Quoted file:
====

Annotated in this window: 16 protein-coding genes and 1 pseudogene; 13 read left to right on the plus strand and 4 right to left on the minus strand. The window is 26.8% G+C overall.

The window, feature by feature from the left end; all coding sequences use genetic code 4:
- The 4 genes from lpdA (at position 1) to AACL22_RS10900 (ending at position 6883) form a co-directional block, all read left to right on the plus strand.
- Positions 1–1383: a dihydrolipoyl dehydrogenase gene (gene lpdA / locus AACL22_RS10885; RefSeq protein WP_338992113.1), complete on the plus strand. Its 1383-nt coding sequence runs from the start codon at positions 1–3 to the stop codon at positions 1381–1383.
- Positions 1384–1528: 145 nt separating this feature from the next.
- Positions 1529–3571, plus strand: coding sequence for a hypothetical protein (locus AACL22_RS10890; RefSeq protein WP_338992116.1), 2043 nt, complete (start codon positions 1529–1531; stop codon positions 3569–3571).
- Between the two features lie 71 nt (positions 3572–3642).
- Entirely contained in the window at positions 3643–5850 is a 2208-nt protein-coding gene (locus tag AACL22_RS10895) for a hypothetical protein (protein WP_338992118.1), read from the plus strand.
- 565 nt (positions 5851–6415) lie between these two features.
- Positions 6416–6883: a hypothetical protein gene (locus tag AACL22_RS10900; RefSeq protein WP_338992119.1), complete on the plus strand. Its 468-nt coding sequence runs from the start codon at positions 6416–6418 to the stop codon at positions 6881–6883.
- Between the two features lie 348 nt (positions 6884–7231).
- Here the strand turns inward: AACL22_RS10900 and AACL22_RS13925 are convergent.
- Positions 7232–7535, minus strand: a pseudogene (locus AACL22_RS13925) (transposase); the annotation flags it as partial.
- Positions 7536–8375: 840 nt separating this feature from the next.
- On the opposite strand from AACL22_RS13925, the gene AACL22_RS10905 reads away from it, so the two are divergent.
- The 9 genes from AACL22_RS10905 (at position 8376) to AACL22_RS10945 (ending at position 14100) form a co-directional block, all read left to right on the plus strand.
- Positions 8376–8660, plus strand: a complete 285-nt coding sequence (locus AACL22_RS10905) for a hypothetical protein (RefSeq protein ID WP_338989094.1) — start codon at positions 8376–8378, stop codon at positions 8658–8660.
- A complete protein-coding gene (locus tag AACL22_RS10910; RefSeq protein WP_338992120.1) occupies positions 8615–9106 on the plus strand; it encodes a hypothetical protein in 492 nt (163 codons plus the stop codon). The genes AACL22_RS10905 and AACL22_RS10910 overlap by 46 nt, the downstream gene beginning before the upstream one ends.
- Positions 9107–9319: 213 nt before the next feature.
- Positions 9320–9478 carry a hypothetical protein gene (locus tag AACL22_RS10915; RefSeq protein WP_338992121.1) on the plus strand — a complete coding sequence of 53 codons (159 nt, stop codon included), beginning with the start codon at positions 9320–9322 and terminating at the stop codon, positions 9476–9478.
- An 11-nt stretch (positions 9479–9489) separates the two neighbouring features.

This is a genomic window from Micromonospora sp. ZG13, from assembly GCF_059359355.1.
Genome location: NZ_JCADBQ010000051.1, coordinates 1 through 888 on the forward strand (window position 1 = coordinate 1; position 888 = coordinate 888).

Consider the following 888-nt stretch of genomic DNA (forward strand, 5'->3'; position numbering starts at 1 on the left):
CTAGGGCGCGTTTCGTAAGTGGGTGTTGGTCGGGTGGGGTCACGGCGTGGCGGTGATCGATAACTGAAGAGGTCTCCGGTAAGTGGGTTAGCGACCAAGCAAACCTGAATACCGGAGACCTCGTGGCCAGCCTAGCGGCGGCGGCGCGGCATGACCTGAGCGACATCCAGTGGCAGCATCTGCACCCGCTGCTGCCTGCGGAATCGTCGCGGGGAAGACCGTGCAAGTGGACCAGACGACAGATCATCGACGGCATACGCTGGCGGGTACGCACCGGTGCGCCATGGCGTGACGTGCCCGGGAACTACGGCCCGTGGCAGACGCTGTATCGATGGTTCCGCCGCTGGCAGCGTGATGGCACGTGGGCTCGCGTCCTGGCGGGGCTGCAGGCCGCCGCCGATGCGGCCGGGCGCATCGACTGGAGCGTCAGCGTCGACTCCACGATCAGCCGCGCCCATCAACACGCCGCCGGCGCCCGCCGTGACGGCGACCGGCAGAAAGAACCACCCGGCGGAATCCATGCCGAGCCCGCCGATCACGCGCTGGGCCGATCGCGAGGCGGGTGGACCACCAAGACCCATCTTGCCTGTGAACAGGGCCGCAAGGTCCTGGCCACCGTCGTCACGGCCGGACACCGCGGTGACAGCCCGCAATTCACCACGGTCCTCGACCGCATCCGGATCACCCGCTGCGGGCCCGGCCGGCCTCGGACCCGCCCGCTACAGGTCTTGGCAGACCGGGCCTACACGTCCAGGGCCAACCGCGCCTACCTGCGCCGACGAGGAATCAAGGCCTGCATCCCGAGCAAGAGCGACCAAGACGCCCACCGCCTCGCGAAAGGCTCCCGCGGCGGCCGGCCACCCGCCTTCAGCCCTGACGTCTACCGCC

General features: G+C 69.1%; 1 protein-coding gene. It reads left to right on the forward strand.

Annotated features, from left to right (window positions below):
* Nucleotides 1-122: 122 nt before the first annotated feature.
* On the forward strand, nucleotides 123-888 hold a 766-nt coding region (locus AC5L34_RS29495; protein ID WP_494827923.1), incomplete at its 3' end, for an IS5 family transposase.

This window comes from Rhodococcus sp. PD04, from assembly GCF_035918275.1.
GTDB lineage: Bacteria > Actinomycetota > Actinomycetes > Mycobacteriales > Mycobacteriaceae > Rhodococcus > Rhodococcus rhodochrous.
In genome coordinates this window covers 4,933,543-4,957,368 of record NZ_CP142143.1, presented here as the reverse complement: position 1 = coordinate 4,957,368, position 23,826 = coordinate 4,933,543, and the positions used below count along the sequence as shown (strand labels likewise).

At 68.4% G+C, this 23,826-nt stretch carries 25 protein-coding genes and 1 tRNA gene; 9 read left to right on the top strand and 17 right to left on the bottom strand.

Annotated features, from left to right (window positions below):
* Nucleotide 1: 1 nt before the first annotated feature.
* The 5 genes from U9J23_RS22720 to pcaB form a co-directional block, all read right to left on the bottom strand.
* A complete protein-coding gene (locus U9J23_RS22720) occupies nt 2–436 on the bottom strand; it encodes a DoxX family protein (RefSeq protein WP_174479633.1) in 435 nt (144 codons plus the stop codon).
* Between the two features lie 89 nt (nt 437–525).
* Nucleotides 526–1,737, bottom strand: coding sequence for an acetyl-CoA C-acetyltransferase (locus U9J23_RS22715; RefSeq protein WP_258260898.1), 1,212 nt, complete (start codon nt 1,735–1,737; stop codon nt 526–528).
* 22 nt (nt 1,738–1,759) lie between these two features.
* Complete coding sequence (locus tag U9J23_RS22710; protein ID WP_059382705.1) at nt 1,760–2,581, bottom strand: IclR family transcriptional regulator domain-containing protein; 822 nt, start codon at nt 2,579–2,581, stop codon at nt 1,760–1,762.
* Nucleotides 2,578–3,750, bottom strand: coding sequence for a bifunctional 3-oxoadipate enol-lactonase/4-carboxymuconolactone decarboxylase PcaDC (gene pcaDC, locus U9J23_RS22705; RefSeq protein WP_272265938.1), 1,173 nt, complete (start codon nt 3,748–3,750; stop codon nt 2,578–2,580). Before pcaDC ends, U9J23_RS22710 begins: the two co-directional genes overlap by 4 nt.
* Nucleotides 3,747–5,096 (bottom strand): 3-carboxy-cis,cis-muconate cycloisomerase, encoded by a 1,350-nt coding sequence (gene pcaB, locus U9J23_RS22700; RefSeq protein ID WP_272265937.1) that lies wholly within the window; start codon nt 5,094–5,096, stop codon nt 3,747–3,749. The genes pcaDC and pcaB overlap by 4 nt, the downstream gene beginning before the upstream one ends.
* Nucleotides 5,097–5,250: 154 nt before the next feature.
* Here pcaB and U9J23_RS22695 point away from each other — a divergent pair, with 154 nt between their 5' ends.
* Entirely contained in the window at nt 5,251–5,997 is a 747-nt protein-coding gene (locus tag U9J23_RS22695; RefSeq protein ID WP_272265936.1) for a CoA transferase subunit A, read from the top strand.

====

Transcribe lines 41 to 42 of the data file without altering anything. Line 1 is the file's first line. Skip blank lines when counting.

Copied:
* Complete coding sequence (locus tag U9J23_RS22710; protein ID WP_059382705.1) at nt 1,760–2,581, bottom strand: IclR family transcriptional regulator domain-containing protein; 822 nt, start codon at nt 2,579–2,581, stop codon at nt 1,760–1,762.
* Nucleotides 2,578–3,750, bottom strand: coding sequence for a bifunctional 3-oxoadipate enol-lactonase/4-carboxymuconolactone decarboxylase PcaDC (gene pcaDC, locus U9J23_RS22705; RefSeq protein WP_272265938.1), 1,173 nt, complete (start codon nt 3,748–3,750; stop codon nt 2,578–2,580). Before pcaDC ends, U9J23_RS22710 begins: the two co-directional genes overlap by 4 nt.